“Let’s see if we can see a satellite,” whispered my mother one evening. I was 8. Full of wonder I followed my mother outside. We lay on the ground looking up at the stars. We waited.
That night we saw five satellites pass overhead. The crossed the milky way, blazoned across the night sky. I learned how to tell the difference between a planet and a star. (With planets you can just about make out a disk, while stars are points of light.) And we counted off the major constellations: Orion, Taurus and the seven sisters.
My mother pointed out brightest star in the sky: Sirius in the constellation Canis Major with its blue-white light. My mind boggled as my mother explained that it was only the brightest star because it was “close” to the Earth (just 8 light years). That if Betelguese, the giant orange star in Orion was as close to the earth as Sirius, it would cast shadows.
Time. Distance. Void. Expansion. I loved all those concepts. My head shifted. I felt in awe. A feeling that has never left me.
I was lucky that my first encounter with the night-sky was in a remote location in Nicaragua. We owned a property there, which we were trying to sell. It was in the middle of nowhere. No man-made light was interfering with the giant spectacle.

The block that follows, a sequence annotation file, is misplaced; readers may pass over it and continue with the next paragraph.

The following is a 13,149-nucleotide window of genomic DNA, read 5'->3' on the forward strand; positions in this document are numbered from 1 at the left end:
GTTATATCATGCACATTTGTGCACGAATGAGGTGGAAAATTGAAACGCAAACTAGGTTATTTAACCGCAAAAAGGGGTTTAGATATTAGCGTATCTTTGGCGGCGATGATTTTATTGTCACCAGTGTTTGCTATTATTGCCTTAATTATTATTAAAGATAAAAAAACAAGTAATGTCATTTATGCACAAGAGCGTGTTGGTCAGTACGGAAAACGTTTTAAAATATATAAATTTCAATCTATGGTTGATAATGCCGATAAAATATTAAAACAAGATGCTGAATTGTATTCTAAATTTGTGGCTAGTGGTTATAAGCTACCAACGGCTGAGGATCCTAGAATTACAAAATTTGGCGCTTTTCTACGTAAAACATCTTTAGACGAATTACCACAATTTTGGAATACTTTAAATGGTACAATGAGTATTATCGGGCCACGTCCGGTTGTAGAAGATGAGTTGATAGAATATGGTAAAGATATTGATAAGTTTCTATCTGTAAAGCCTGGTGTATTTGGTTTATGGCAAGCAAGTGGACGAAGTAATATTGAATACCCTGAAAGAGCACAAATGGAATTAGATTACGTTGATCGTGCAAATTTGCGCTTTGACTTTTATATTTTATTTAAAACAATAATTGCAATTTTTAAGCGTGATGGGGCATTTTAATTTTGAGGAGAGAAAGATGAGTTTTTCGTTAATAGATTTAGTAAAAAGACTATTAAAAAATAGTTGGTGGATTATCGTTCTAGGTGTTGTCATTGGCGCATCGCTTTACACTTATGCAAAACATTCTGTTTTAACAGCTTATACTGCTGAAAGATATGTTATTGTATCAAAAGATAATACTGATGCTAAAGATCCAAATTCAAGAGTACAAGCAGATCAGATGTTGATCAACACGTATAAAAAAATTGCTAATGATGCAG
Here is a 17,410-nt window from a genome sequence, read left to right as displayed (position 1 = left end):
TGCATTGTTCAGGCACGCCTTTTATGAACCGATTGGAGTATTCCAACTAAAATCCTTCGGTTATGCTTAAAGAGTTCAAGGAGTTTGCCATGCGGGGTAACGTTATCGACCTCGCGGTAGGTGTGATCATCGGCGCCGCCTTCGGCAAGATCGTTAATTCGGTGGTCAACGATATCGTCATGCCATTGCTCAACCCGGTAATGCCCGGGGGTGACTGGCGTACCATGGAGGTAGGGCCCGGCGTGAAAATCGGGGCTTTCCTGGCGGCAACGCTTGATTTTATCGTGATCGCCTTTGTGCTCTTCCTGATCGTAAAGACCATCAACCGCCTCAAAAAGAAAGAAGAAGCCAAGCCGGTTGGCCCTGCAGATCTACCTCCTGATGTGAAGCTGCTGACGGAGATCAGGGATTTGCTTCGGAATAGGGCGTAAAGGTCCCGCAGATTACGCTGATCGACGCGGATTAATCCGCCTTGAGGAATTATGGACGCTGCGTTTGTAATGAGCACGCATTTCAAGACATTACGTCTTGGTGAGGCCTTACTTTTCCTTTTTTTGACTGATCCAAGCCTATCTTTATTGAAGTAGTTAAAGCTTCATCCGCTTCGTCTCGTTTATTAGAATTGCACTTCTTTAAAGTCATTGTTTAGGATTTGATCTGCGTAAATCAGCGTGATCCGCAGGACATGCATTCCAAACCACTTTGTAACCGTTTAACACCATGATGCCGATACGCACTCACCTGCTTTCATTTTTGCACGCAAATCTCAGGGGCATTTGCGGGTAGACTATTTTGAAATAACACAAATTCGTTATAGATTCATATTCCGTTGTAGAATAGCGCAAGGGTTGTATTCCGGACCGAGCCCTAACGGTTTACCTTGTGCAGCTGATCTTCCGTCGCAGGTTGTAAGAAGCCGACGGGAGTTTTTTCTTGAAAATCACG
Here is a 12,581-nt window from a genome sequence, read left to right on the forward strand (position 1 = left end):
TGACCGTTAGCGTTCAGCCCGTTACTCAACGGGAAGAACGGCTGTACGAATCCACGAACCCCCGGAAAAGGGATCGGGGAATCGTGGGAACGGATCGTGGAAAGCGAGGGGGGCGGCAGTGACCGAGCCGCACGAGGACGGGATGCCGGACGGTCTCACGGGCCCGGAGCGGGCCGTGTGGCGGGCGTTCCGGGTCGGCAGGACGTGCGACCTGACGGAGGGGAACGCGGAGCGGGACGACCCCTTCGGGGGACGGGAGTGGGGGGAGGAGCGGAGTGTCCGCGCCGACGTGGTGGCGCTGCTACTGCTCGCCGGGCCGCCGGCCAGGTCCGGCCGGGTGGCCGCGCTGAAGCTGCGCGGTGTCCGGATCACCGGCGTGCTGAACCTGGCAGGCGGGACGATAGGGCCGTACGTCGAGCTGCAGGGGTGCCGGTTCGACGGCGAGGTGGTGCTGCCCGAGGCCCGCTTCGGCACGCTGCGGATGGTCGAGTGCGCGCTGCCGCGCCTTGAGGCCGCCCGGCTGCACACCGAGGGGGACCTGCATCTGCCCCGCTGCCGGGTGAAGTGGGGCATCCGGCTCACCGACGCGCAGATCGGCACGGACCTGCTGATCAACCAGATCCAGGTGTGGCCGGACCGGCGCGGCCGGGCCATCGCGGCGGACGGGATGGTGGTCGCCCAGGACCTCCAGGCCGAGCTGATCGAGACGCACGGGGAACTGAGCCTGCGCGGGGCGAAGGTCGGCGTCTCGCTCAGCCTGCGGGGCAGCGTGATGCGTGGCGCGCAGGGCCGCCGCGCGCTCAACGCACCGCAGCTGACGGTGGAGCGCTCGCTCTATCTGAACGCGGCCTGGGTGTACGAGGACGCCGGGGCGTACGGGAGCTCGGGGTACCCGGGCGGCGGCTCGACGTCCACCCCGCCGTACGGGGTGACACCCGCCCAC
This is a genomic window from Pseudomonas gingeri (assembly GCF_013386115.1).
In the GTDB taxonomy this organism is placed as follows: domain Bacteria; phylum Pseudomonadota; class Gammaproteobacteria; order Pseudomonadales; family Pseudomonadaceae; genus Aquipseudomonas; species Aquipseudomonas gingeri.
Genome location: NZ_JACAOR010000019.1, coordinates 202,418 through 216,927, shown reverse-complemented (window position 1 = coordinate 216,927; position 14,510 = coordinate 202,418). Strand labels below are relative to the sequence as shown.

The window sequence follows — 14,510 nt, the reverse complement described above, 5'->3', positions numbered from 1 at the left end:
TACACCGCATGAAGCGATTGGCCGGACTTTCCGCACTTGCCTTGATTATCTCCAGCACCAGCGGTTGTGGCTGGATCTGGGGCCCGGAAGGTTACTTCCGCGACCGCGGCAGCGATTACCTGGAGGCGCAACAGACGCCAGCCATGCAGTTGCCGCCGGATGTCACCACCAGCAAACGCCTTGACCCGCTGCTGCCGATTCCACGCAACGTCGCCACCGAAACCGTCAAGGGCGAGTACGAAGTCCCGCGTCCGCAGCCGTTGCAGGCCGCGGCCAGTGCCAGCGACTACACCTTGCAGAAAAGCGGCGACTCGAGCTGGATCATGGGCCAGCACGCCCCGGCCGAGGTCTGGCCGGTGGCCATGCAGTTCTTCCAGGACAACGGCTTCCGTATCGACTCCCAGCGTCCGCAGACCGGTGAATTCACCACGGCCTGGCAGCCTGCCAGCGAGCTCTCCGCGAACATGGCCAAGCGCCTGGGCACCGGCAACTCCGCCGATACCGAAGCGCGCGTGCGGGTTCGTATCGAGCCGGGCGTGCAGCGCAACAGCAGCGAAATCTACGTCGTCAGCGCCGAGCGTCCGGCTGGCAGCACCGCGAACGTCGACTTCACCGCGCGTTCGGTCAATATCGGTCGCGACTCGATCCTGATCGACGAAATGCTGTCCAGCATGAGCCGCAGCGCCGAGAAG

It was my mother too who woke me up in the middle of the night several years later to show me Halley’s comet. “Like a tennis racket in the sky,” she said. She was right. We spotted the comet before the ’prime’ time, it’s icy trail at this point was clearly visible.
I’ve gazed up at the night-sky on countless occasions since. Tracing the line from the big bear to the pole star. Finding the south poie with the help of the Southern Cross. Counting the sisters in Pleiades (that first night in Nicaragua we could easily count to 7). Looking for the smudge of the Andromeda galaxy.
I still feel in awe. Humble.